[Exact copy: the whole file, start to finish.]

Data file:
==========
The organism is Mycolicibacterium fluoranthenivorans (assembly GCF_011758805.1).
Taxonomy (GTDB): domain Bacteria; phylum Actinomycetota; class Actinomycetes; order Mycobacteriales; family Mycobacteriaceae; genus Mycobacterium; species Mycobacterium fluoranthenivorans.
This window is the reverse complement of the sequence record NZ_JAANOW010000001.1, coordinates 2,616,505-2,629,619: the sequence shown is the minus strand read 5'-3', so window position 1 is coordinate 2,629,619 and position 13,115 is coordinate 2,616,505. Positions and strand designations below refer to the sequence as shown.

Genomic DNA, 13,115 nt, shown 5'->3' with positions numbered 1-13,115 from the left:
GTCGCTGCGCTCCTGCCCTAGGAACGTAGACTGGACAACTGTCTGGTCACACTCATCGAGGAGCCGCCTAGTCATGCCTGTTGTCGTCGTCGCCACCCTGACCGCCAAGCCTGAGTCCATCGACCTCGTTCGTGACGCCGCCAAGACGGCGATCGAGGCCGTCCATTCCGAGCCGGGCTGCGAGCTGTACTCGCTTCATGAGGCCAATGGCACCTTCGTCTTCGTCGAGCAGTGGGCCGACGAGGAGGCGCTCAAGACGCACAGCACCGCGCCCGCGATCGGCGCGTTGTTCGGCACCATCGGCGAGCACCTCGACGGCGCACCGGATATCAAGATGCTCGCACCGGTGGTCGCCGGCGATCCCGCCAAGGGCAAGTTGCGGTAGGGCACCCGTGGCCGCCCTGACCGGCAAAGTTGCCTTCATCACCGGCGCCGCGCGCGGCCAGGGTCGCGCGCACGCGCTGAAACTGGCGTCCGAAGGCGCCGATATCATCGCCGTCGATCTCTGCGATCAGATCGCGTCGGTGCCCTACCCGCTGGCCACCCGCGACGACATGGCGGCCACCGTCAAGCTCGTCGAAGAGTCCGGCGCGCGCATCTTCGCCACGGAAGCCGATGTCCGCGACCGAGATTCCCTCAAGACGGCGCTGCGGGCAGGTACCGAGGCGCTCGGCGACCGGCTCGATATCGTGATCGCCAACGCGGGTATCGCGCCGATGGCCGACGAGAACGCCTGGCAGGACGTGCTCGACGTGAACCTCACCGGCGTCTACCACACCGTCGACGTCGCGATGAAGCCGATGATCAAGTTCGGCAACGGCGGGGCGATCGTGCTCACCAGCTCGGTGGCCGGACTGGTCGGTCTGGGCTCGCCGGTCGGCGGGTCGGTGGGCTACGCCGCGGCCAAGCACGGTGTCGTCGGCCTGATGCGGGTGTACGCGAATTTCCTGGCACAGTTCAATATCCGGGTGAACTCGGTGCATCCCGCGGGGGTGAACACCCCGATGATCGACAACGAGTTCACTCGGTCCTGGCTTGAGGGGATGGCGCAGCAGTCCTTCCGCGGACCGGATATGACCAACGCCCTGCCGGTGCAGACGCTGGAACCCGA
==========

The organism is Mycolicibacterium fluoranthenivorans (assembly GCF_011758805.1).
Taxonomy (GTDB): domain Bacteria; phylum Actinomycetota; class Actinomycetes; order Mycobacteriales; family Mycobacteriaceae; genus Mycobacterium; species Mycobacterium fluoranthenivorans.
This window is the reverse complement of the sequence record NZ_JAANOW010000001.1, coordinates 2,616,505-2,629,619: the sequence shown is the minus strand read 5'-3', so window position 1 is coordinate 2,629,619 and position 13,115 is coordinate 2,616,505. Positions and strand designations below refer to the sequence as shown.

Genomic DNA, 13,115 nt, shown 5'->3' with positions numbered 1-13,115 from the left:
GTCGCTGCGCTCCTGCCCTAGGAACGTAGACTGGACAACTGTCTGGTCACACTCATCGAGGAGCCGCCTAGTCATGCCTGTTGTCGTCGTCGCCACCCTGACCGCCAAGCCTGAGTCCATCGACCTCGTTCGTGACGCCGCCAAGACGGCGATCGAGGCCGTCCATTCCGAGCCGGGCTGCGAGCTGTACTCGCTTCATGAGGCCAATGGCACCTTCGTCTTCGTCGAGCAGTGGGCCGACGAGGAGGCGCTCAAGACGCACAGCACCGCGCCCGCGATCGGCGCGTTGTTCGGCACCATCGGCGAGCACCTCGACGGCGCACCGGATATCAAGATGCTCGCACCGGTGGTCGCCGGCGATCCCGCCAAGGGCAAGTTGCGGTAGGGCACCCGTGGCCGCCCTGACCGGCAAAGTTGCCTTCATCACCGGCGCCGCGCGCGGCCAGGGTCGCGCGCACGCGCTGAAACTGGCGTCCGAAGGCGCCGATATCATCGCCGTCGATCTCTGCGATCAGATCGCGTCGGTGCCCTACCCGCTGGCCACCCGCGACGACATGGCGGCCACCGTCAAGCTCGTCGAAGAGTCCGGCGCGCGCATCTTCGCCACGGAAGCCGATGTCCGCGACCGAGATTCCCTCAAGACGGCGCTGCGGGCAGGTACCGAGGCGCTCGGCGACCGGCTCGATATCGTGATCGCCAACGCGGGTATCGCGCCGATGGCCGACGAGAACGCCTGGCAGGACGTGCTCGACGTGAACCTCACCGGCGTCTACCACACCGTCGACGTCGCGATGAAGCCGATGATCAAGTTCGGCAACGGCGGGGCGATCGTGCTCACCAGCTCGGTGGCCGGACTGGTCGGTCTGGGCTCGCCGGTCGGCGGGTCGGTGGGCTACGCCGCGGCCAAGCACGGTGTCGTCGGCCTGATGCGGGTGTACGCGAATTTCCTGGCACAGTTCAATATCCGGGTGAACTCGGTGCATCCCGCGGGGGTGAACACCCCGATGATCGACAACGAGTTCACTCGGTCCTGGCTTGAGGGGATGGCGCAGCAGTCCTTCCGCGGACCGGATATGACCAACGCCCTGCCGGTGCAGACGCTGGAACCCGA